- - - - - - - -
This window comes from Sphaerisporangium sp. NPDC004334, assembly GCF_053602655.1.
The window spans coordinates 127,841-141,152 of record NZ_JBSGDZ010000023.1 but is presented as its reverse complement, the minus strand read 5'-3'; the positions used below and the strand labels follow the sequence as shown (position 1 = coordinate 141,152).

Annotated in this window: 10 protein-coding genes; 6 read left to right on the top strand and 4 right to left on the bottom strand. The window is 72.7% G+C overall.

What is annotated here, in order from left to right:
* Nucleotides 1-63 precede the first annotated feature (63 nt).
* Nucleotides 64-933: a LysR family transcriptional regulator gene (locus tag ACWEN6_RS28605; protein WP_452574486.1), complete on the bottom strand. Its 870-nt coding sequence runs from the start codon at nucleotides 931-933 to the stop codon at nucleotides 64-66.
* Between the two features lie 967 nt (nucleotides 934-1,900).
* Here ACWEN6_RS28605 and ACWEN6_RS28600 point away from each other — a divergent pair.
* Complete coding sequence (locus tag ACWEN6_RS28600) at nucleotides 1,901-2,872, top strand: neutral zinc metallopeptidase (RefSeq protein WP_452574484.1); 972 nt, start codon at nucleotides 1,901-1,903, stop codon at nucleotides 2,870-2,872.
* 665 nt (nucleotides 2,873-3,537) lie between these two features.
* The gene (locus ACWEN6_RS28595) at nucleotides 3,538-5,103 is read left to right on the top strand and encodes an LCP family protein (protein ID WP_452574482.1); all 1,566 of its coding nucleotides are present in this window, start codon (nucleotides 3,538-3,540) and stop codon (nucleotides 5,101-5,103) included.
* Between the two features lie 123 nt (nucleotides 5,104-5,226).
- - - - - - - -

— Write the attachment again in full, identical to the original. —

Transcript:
This window comes from Sphaerisporangium sp. NPDC004334, assembly GCF_053602655.1.
The window spans coordinates 127,841-141,152 of record NZ_JBSGDZ010000023.1 but is presented as its reverse complement, the minus strand read 5'-3'; the positions used below and the strand labels follow the sequence as shown (position 1 = coordinate 141,152).

Annotated in this window: 10 protein-coding genes; 6 read left to right on the top strand and 4 right to left on the bottom strand. The window is 72.7% G+C overall.

What is annotated here, in order from left to right:
* Nucleotides 1-63 precede the first annotated feature (63 nt).
* Nucleotides 64-933: a LysR family transcriptional regulator gene (locus tag ACWEN6_RS28605; protein WP_452574486.1), complete on the bottom strand. Its 870-nt coding sequence runs from the start codon at nucleotides 931-933 to the stop codon at nucleotides 64-66.
* Between the two features lie 967 nt (nucleotides 934-1,900).
* Here ACWEN6_RS28605 and ACWEN6_RS28600 point away from each other — a divergent pair.
* Complete coding sequence (locus tag ACWEN6_RS28600) at nucleotides 1,901-2,872, top strand: neutral zinc metallopeptidase (RefSeq protein WP_452574484.1); 972 nt, start codon at nucleotides 1,901-1,903, stop codon at nucleotides 2,870-2,872.
* 665 nt (nucleotides 2,873-3,537) lie between these two features.
* The gene (locus ACWEN6_RS28595) at nucleotides 3,538-5,103 is read left to right on the top strand and encodes an LCP family protein (protein ID WP_452574482.1); all 1,566 of its coding nucleotides are present in this window, start codon (nucleotides 3,538-3,540) and stop codon (nucleotides 5,101-5,103) included.
* Between the two features lie 123 nt (nucleotides 5,104-5,226).